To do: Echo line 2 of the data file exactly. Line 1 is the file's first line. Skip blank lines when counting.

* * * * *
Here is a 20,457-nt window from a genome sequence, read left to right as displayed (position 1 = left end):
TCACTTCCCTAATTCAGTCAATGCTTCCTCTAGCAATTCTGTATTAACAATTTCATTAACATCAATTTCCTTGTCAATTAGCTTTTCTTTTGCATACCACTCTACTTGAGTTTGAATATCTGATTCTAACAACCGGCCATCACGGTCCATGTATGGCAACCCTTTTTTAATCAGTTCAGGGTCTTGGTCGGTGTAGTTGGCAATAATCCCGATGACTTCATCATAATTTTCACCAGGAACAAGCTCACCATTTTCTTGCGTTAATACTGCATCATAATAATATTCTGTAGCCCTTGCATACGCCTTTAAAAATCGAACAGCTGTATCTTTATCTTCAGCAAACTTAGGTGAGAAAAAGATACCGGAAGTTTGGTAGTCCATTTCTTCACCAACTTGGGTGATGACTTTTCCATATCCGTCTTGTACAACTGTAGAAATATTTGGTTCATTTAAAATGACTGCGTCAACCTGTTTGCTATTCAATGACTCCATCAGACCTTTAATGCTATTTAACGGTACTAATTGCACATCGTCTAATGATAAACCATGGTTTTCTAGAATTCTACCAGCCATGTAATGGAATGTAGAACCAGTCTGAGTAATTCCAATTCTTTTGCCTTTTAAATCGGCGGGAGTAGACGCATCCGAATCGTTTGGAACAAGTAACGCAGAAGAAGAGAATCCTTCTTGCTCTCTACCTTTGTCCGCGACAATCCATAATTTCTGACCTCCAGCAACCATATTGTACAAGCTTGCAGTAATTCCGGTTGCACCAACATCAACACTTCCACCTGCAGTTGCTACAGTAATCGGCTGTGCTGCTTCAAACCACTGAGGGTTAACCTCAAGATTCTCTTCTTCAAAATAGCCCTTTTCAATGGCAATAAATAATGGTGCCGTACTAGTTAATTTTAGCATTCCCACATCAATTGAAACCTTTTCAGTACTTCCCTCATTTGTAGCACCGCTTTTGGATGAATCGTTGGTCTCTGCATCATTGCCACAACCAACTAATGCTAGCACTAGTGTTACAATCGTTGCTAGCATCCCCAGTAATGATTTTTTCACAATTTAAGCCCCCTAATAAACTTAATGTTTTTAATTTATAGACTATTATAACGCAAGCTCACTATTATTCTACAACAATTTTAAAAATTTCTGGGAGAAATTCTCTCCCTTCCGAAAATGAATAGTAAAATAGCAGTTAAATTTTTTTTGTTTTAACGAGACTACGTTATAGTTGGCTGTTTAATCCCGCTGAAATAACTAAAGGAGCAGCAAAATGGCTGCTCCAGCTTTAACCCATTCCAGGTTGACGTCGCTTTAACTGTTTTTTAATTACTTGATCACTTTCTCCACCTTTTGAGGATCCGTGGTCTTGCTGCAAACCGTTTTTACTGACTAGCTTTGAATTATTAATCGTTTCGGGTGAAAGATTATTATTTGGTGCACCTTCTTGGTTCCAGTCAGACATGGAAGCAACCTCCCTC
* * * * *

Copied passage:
TCACTTCCCTAATTCAGTCAATGCTTCCTCTAGCAATTCTGTATTAACAATTTCATTAACATCAATTTCCTTGTCAATTAGCTTTTCTTTTGCATACCACTCTACTTGAGTTTGAATATCTGATTCTAACAACCGGCCATCACGGTCCATGTATGGCAACCCTTTTTTAATCAGTTCAGGGTCTTGGTCGGTGTAGTTGGCAATAATCCCGATGACTTCATCATAATTTTCACCAGGAACAAGCTCACCATTTTCTTGCGTTAATACTGCATCATAATAATATTCTGTAGCCCTTGCATACGCCTTTAAAAATCGAACAGCTGTATCTTTATCTTCAGCAAACTTAGGTGAGAAAAAGATACCGGAAGTTTGGTAGTCCATTTCTTCACCAACTTGGGTGATGACTTTTCCATATCCGTCTTGTACAACTGTAGAAATATTTGGTTCATTTAAAATGACTGCGTCAACCTGTTTGCTATTCAATGACTCCATCAGACCTTTAATGCTATTTAACGGTACTAATTGCACATCGTCTAATGATAAACCATGGTTTTCTAGAATTCTACCAGCCATGTAATGGAATGTAGAACCAGTCTGAGTAATTCCAATTCTTTTGCCTTTTAAATCGGCGGGAGTAGACGCATCCGAATCGTTTGGAACAAGTAACGCAGAAGAAGAGAATCCTTCTTGCTCTCTACCTTTGTCCGCGACAATCCATAATTTCTGACCTCCAGCAACCATATTGTACAAGCTTGCAGTAATTCCGGTTGCACCAACATCAACACTTCCACCTGCAGTTGCTACAGTAATCGGCTGTGCTGCTTCAAACCACTGAGGGTTAACCTCAAGATTCTCTTCTTCAAAATAGCCCTTTTCAATGGCAATAAATAATGGTGCCGTACTAGTTAATTTTAGCATTCCCACATCAATTGAAACCTTTTCAGTACTTCCCTCATTTGTAGCACCGCTTTTGGATGAATCGTTGGTCTCTGCATCATTGCCACAACCAACTAATGCTAGCACTAGTGTTACAATCGTTGCTAGCATCCCCAGTAATGATTTTTTCACAATTTAAGCCCCCTAATAAACTTAATGTTTTTAATTTATAGACTATTATAACGCAAGCTCACTATTATTCTACAACAATTTTAAAAATTTCTGGGAGAAATTCTCTCCCTTCCGAAAATGAATAGTAAAATAGCAGTTAAATTTTTTTTGTTTTAACGAGACTACGTTATAGTTGGCTGTTTAATCCCGCTGAAATAACTAAAGGAGCAGCAAAATGGCTGCTCCAGCTTTAACCCATTCCAGGTTGACGTCGCTTTAACTGTTTTTTAATTACTTGATCACTTTCTCCACCTTTTGAGGATCCGTGGTCTTGCTGCAAACCGTTTTTACTGACTAGCTTTGAATTATTAATCGTTTCGGGTGAAAGATTATTATTTGGTGCACCTTCTTGGTTCCAGTCAGACATGGAAGCAACCTCCCTC